1. Beginner's Guide To E-Mini Futures Contracts: Introduction
  2. Beginner's Guide To E-Mini Futures Contracts: What Are The E-Minis?
  3. Beginner's Guide To E-Mini Futures Contracts: E-Mini Characteristics
  4. Beginner's Guide To E-Mini Futures Contracts: E-Mini Specifications
  5. Beginner's Guide to E-mini Futures Contracts: Popular E-mini Contracts
  6. Beginner's Guide To E-Mini Futures Contracts: Who Trades The E-Minis?
  7. Beginner's Guide To E-Mini Futures Contracts: Trading The E-Minis
  8. Beginner's Guide To E-Mini Futures Contracts: Other E-Mini Contracts
  9. Beginner's Guide To E-Mini Futures Contracts: Volume and Volatility
  10. Beginner's Guide To E-Mini Futures Contracts: Margins
  11. Beginner's Guide to E-Mini Futures Contracts: Rollover Dates and Expiration
  12. Beginner's Guide To E-Mini Futures Contracts: Brokers
  13. Beginner's Guide To E-Mini Futures Contracts: Tax Advantages

What is an e-mini?

An e-mini is an electronically traded futures contract that represents a fraction of the value of a related standard futures contract. The Chicago Mercantile Exchange (CME) introduced the first e-mini product on Sept. 9, 1997 when it launched the e-mini S&P 500. This smaller cousin of the S&P 500 encouraged more participation in the stock index futures markets because it traded at one-fifth the size of the full-sized contract, making it much more affordable to individual investors and traders. 

As futures contracts, e-minis represent agreements to buy or sell the cash value of an underlying contract at a specified date in the future. Each contract is sized at a certain value multiplied by the underlying contract’s price. The e-mini S&P 500, for example, has a contract size of $50 times the S&P 500 Index. If the S&P 500 is trading at 2,580, the value of the contract would be $129,000 ($50 x 2,580). Like stocks, the value of the contract changes throughout the trading session in response to economic events and market activity.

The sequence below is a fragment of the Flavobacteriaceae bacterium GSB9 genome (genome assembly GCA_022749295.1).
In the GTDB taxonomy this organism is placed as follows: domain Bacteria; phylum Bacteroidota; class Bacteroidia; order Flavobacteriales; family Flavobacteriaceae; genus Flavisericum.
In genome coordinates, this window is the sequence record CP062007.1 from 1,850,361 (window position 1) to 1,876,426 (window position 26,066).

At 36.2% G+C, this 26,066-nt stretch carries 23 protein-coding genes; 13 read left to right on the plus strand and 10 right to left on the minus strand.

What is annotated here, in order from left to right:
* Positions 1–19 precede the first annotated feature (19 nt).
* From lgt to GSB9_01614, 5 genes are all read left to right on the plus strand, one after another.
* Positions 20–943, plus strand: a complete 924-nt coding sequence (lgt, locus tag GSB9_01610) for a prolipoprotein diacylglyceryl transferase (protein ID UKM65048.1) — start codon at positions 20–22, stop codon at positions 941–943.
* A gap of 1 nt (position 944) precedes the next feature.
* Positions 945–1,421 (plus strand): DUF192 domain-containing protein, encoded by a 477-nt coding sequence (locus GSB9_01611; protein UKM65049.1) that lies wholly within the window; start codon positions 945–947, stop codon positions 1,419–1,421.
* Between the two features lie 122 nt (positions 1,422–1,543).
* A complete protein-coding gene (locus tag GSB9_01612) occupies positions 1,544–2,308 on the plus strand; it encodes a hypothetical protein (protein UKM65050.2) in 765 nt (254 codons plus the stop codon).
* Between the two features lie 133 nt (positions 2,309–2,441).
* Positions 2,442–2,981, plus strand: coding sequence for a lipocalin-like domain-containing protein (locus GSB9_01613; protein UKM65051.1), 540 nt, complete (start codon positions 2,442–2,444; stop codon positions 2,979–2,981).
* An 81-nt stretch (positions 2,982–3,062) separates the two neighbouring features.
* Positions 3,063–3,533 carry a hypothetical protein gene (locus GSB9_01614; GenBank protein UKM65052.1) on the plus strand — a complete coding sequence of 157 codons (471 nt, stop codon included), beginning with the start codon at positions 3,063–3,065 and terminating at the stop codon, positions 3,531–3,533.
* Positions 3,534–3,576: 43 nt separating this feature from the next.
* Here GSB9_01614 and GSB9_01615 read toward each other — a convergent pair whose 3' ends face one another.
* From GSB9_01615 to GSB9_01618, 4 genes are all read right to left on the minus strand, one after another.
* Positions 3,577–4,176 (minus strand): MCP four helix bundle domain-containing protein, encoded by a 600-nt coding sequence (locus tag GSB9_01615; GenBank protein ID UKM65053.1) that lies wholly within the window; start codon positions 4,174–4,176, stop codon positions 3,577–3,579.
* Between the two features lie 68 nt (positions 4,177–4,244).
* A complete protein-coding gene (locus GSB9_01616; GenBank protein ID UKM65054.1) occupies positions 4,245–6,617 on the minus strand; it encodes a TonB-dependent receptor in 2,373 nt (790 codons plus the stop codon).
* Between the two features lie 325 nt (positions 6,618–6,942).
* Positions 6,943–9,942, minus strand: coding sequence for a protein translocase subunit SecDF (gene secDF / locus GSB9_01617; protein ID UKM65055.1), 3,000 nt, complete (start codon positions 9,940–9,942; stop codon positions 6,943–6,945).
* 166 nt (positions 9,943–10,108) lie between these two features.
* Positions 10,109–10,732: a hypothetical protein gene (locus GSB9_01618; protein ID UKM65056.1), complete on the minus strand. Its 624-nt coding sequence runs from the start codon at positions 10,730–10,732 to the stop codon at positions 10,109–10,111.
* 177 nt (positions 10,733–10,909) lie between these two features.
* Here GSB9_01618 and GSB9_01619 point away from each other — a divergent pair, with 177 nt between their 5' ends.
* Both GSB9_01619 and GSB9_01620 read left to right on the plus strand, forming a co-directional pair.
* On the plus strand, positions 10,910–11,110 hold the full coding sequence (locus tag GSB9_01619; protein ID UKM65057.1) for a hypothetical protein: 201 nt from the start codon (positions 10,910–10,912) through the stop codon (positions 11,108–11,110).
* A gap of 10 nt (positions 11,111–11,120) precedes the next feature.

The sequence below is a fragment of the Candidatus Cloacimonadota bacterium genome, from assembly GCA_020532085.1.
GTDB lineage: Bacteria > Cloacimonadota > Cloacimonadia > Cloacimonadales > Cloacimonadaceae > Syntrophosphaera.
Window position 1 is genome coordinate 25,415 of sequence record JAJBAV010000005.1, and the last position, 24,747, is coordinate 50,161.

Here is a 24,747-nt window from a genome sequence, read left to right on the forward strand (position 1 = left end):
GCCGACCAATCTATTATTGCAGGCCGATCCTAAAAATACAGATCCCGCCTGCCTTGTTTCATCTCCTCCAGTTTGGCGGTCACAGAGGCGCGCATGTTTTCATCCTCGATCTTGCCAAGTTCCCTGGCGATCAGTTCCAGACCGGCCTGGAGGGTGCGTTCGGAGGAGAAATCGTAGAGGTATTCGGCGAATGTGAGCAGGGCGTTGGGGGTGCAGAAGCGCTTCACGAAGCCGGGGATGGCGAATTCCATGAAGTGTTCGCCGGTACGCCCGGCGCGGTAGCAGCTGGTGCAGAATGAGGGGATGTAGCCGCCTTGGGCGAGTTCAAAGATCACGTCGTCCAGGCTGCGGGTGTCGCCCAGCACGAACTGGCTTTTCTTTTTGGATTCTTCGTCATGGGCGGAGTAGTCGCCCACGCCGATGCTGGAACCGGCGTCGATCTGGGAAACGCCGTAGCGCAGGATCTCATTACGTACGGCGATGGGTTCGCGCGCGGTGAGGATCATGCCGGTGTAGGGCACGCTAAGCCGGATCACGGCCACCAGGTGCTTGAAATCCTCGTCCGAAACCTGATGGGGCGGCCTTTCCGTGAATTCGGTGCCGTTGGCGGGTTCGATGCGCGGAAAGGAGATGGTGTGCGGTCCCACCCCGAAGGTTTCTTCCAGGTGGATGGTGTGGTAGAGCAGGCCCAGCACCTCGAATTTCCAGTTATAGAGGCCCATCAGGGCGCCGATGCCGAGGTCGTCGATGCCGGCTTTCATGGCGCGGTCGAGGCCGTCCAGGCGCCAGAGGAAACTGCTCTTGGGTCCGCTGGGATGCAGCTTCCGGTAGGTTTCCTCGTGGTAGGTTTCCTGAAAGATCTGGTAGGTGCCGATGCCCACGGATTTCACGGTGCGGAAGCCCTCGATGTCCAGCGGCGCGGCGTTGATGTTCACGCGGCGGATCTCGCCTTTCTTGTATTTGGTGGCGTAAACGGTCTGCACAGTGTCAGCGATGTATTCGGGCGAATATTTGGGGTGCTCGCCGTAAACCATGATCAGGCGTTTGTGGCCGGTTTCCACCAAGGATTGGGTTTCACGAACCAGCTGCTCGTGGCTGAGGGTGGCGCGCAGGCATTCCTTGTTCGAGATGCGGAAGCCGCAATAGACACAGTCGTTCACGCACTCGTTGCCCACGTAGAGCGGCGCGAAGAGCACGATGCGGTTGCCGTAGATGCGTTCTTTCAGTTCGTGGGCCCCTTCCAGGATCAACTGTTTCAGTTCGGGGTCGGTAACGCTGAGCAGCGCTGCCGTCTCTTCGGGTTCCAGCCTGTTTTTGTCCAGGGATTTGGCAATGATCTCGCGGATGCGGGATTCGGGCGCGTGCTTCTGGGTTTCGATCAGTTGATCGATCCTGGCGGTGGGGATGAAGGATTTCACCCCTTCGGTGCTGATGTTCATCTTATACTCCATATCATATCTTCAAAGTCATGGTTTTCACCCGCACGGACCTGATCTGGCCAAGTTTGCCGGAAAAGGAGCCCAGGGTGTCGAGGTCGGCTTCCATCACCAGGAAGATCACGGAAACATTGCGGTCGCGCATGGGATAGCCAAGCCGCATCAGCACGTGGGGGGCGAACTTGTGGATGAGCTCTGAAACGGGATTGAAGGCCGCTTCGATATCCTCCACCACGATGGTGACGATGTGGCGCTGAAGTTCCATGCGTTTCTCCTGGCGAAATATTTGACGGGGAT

Types of e-minis

While the e-mini S&P 500 is the most popular contract, other e-minis are available that cover a range of products, including indexes, metals, forex and commodities. Generally, however, when investors and traders discuss e-minis, they are usually referring to the e-mini stock index futures contracts – and in particular, the e-mini S&P 500. 

A stock index is a statistical measure that reflects the composite value of a selected group of stocks. The S&P 500, for example, is an index that includes 500 stocks chosen for market size, liquidity and industry grouping. The Dow Jones Industrial Average (DJIA), on the other hand, is an index made up of 30 of the largest and most influential companies in the U.S.

Stock index futures allow traders to buy and sell the strength of an entire cash index without having to own every individual stock, making them practical trading instruments. Each stock index future trades on a multiple of the underlying cash index, and because they are not based on a tangible commodity – such as corn or wheat – they are always settled in cash. (For related reading, see Index Investing.)

The daily settlement prices for the e-minis are essentially the same as those of the regular-sized contract, though they may differ slightly because of rounding (resulting from differences in the minimum tick sizes between the e-mini contracts and full-sized contracts). A position with five e-mini S&P 500 futures contracts – that each trade at one-fifth the size of the full-sized contract – has the same financial value as one full-sized contract in the same contract month. 

The most popular e-mini stock index futures contracts include:

  • E-mini S&P 500 (ES)
  • E-mini NASDAQ-100 (NQ)
  • E-mini Dow (YM)
  • E-mini Russell 2000 (RTY)

All these contracts trade on the electronic CME Globex platform.

 


Beginner's Guide To E-Mini Futures Contracts: E-Mini Characteristics
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